> I agree that keeping a whole price chart up to date manually is a
> tedious and error prone process yielding low added value from the
> standpoint of users and OSM, so we should definitely not be doing
> that. Although specifying the cost of a single representative item
> (cheapest or a widely available brand of beer in a pub?) could perhaps
> help categorize the venue.

Consistent with best tagging practices as I understand them:
  - It's great to tag whether something costs money or not. We have the
"fee=" key (and "*:fee=" namespace keys) for this purpose.
  - It's sometimes helpful to tag the actual price. But there's not a
great consensus on how to do it. Some people overload the "fee" tag with
actual price info, some people use "fee:price=" or "fee:charge=", some
people just use "charge=", and for toll roads people often use "toll=".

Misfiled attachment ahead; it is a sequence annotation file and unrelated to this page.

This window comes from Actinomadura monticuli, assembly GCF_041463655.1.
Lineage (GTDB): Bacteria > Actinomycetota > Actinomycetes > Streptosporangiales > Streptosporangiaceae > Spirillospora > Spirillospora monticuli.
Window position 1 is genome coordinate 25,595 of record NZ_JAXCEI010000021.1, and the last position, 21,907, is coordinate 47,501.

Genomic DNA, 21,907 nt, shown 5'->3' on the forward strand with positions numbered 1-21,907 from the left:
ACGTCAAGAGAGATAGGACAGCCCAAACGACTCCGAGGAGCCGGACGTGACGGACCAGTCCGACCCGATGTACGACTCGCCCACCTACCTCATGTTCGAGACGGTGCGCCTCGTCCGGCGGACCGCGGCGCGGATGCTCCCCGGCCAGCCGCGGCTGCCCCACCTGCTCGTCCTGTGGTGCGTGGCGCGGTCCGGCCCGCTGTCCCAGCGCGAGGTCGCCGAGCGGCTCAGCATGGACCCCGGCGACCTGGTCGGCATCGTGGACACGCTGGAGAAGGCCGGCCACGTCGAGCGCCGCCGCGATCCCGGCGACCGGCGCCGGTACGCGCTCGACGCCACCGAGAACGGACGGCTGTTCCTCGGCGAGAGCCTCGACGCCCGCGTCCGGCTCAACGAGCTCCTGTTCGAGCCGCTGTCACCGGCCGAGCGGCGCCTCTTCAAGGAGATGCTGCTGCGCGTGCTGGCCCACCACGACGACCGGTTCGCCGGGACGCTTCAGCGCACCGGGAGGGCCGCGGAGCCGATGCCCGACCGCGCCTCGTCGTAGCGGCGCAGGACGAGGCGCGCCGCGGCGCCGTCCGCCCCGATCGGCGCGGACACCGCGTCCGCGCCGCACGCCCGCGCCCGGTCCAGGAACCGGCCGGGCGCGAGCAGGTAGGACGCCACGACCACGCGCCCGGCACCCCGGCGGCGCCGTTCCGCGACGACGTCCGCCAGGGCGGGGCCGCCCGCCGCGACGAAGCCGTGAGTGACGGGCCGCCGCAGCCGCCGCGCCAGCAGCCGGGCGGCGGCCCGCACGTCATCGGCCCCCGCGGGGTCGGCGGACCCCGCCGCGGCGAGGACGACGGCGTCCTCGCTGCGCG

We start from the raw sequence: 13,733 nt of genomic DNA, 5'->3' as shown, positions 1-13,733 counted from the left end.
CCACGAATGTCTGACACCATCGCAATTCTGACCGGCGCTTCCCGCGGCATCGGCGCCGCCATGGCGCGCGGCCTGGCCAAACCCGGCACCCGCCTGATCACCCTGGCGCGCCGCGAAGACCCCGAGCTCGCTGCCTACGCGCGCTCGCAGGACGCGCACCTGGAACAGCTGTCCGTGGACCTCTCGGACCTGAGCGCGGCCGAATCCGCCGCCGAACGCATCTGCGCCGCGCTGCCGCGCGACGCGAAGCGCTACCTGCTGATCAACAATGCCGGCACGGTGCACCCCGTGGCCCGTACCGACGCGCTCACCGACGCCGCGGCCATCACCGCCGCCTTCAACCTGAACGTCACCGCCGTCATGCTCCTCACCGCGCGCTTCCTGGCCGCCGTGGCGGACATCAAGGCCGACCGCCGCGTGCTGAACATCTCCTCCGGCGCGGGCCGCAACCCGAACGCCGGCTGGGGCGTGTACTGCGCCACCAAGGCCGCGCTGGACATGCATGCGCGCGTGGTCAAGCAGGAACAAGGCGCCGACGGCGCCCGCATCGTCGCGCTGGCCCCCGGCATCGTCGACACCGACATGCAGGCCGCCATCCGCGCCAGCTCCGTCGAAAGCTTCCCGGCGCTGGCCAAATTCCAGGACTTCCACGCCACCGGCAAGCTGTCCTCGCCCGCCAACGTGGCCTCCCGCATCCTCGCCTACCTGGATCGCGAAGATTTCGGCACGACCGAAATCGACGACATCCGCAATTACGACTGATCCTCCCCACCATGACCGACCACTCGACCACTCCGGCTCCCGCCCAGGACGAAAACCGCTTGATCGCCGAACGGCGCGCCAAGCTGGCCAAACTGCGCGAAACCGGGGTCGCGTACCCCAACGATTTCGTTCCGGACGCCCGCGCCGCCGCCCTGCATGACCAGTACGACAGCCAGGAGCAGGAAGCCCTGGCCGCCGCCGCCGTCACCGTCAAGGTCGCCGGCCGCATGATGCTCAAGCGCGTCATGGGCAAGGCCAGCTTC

And of course pricing structures can be quite complex, so the values
often end up as free text description fields rather than anything parseable.
  - Adding actual price info for food/drink items is NOT done.
  - ...But, indicating the possibility of price discounts isn't entirely
out of the question. I'm thinking of the "happy_hours" tag for bars: It
indicates that discounted drinks are available during certain hours...
but again, not the actual happy hour drink prices.

So applying all this to the free refills question, I'd say it's a
reasonable thing to tag, but I'd discourage adding actual price info.
The drink namespace structure "drink:*=*" is already in use, so offhand
I could imagine something like
     drink:coffee=yes
     drink:coffee:free_refills=yes
or even just
     drink:coffee=yes;free_refills
If I encountered these tags, I'd know exactly what they meant. And I'd
be happy to know it!

An alternative might be
     drink:coffee=yes
     drink:coffee:refills=free|discounted
...which would allow us to encode discounted refills rather than just
free/not free.

However this works out, I look forward to drinking many cups of coffee. J